Saeed Ensafi

Love, Hate & Edit

Awaiting Parousia

Saeed Ensafi’s series of work Love, Hate and Edit, embrace in design and content, a novel dimension of synthesis regarding the intermixture of abstract and objective forms. The seemingly initial dissonance in the admixtures of figurative and abstract soon gives way to unexpected perspectives on the interplay of fictitious transcendental narratives and life. Examining his work, one may say with some degree of certainty that Ensafi, by contrasting metaphysical abstraction, either directly or obliquely, with the physical world, undermines the absolutism of belief, state and tradition.
For example, in the two-series titled Portrait of the Forgotten Superheroes and My Dear Superheroes the abstraction turns highly suggestive of how the power of ‘musicated beliefs ‘overwhelms life. The anonymous and shapeless faces evoke a sensation on how the social, religious and nationalistic games necessarily sacrifice the individual. These obscured faces, meaningfully convey the marginalization of the living individual for the sake of metaphysical narratives. Above all, the curtains covering the upper part of the images rightly communicate the notion of the theatre that is the stage upon which human stories vie and enter into critical conflicts. These curtains directly or indirectly, portray the theatre of cruelty and brutality that is made holy and is believed to be indispensable to political and religious survival. Behind these curtains lies the existential question regarding the most ineffable nature of our being: namely the desire to belong and find meaning at any cost. This point is limpidly raised in the image of the sacrificed warrior made holy by the arrows of love and his seemingly festooned and beatified drops of blood.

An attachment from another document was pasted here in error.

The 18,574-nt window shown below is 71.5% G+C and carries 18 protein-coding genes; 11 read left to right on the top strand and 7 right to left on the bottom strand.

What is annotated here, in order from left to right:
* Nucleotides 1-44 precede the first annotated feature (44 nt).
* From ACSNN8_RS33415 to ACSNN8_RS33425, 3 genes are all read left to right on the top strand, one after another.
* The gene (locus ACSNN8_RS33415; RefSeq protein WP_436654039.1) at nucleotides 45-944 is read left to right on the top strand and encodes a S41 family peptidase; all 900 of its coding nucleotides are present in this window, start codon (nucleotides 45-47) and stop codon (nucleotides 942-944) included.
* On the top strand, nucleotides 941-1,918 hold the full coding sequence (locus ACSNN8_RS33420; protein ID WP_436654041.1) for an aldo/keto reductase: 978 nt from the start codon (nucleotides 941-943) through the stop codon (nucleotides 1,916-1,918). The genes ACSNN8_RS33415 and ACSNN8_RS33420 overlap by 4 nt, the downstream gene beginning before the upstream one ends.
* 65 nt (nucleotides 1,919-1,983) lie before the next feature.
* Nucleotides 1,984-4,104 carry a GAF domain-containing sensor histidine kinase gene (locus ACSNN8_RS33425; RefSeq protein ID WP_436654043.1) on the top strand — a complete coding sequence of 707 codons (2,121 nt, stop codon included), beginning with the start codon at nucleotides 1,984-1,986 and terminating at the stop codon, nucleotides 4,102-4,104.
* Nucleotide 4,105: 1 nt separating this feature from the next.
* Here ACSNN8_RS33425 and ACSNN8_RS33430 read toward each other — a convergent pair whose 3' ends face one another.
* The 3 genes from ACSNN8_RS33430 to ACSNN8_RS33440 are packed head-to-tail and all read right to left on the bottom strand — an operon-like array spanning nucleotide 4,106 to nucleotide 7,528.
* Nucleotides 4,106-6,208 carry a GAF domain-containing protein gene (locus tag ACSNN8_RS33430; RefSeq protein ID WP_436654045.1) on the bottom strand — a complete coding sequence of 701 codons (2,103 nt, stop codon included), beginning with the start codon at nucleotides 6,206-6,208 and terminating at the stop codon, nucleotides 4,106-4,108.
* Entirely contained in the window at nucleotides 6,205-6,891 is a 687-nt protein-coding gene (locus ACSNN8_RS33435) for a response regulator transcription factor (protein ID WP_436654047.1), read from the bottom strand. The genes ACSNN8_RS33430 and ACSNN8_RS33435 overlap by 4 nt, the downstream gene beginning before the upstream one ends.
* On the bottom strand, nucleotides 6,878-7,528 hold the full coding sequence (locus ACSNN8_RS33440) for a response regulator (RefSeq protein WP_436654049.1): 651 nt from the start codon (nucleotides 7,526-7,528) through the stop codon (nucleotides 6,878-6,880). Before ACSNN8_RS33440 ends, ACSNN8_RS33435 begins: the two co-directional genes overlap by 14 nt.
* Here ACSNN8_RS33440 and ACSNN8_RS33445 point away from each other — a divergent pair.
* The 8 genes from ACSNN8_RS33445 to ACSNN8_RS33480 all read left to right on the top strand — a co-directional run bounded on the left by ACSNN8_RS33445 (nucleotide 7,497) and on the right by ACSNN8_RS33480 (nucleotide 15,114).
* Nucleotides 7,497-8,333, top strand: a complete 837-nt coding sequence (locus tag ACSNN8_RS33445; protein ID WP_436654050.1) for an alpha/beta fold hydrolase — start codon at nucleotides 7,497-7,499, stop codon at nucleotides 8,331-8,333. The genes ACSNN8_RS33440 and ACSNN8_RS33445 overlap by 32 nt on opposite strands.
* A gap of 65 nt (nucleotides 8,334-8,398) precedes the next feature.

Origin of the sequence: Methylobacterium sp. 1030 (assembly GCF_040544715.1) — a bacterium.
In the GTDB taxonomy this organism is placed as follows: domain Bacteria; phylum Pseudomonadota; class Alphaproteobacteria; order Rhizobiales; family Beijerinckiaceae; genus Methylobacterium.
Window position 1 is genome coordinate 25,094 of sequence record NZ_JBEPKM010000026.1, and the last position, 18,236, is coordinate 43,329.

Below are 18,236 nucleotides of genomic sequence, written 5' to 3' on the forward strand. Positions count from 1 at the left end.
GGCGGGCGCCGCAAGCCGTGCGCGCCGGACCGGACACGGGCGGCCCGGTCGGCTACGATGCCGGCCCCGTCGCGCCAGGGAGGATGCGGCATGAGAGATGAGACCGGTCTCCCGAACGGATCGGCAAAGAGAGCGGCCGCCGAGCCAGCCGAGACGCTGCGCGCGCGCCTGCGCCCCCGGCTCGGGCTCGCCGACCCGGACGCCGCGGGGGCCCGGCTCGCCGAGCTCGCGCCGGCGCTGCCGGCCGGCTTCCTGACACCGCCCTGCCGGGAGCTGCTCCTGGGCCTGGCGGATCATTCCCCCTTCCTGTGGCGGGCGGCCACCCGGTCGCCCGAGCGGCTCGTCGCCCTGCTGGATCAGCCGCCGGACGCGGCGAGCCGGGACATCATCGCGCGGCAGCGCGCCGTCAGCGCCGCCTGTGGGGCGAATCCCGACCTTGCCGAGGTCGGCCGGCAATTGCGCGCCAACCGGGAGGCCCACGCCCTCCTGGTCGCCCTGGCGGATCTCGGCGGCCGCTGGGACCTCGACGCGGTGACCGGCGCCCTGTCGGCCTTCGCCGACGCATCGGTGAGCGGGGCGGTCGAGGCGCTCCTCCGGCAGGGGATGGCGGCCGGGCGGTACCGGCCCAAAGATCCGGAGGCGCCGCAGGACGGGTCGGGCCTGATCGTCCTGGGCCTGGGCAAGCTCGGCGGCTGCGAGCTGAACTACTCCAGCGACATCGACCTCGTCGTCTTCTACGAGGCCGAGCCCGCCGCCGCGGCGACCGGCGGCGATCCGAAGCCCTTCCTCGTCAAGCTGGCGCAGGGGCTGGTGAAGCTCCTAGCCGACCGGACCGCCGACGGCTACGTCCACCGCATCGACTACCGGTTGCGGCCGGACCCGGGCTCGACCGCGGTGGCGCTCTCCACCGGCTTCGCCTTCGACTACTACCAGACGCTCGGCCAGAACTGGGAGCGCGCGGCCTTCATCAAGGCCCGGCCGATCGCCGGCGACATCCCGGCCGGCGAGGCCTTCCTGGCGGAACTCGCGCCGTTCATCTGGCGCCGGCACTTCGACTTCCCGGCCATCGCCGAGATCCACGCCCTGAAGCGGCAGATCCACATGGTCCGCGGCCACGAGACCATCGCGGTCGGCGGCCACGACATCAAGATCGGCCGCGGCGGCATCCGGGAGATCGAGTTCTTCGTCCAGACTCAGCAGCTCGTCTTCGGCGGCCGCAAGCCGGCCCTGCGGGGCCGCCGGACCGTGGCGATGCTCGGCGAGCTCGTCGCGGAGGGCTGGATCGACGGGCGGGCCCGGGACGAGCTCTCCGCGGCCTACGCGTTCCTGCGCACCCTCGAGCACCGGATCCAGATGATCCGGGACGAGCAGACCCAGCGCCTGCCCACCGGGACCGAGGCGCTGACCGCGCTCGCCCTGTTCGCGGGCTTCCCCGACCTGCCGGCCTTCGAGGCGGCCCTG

Other work on display at this exhibit evoke a sense of desire for ‘Parousia’, a desire for a second coming of the lost purity and innocence. In these work, the striking clarity of the figures is undermined by the rigorous mystery of the cutout abstractions. Here, the attachment of the mundane and quotidian imagery to abstract forms adheres an emotional and solipsistic quality to the work. More so, the fictional and impalpable abstractions ultimately become the horizon of meaning and even a source of explanation for the images. This phenomenon is mostly due to the fact that the objective diurnal imagery, such as the child and the tulips evoke primordially hopeful and yearningly expectant sensations. The cutout abstract forms breathe a mysterious and inscrutable life into the scenes. Thus, both nature and the daily life, always taken for granted, are now turned recondite and unfathomable. There is something optative and desired in all of these works. The image of a child observing an abstract cutout of a family member flanked by two cutout hearts, evokes the subjunctive of a desired perfection, perhaps unfulfilled. There is something sad about this image as the boy appears to seek something that is lost in the real world and may only be extracted from abstract dreams. What the mind in the abstract seeks and what the world offers are often impossible to bridge.
It is fair to say that in Ensafi’s work as much as abstraction transcends the world it also manages to reexamine the physical and the material world.
Abbas Daneshvari
California State University
Los Angeles, 2015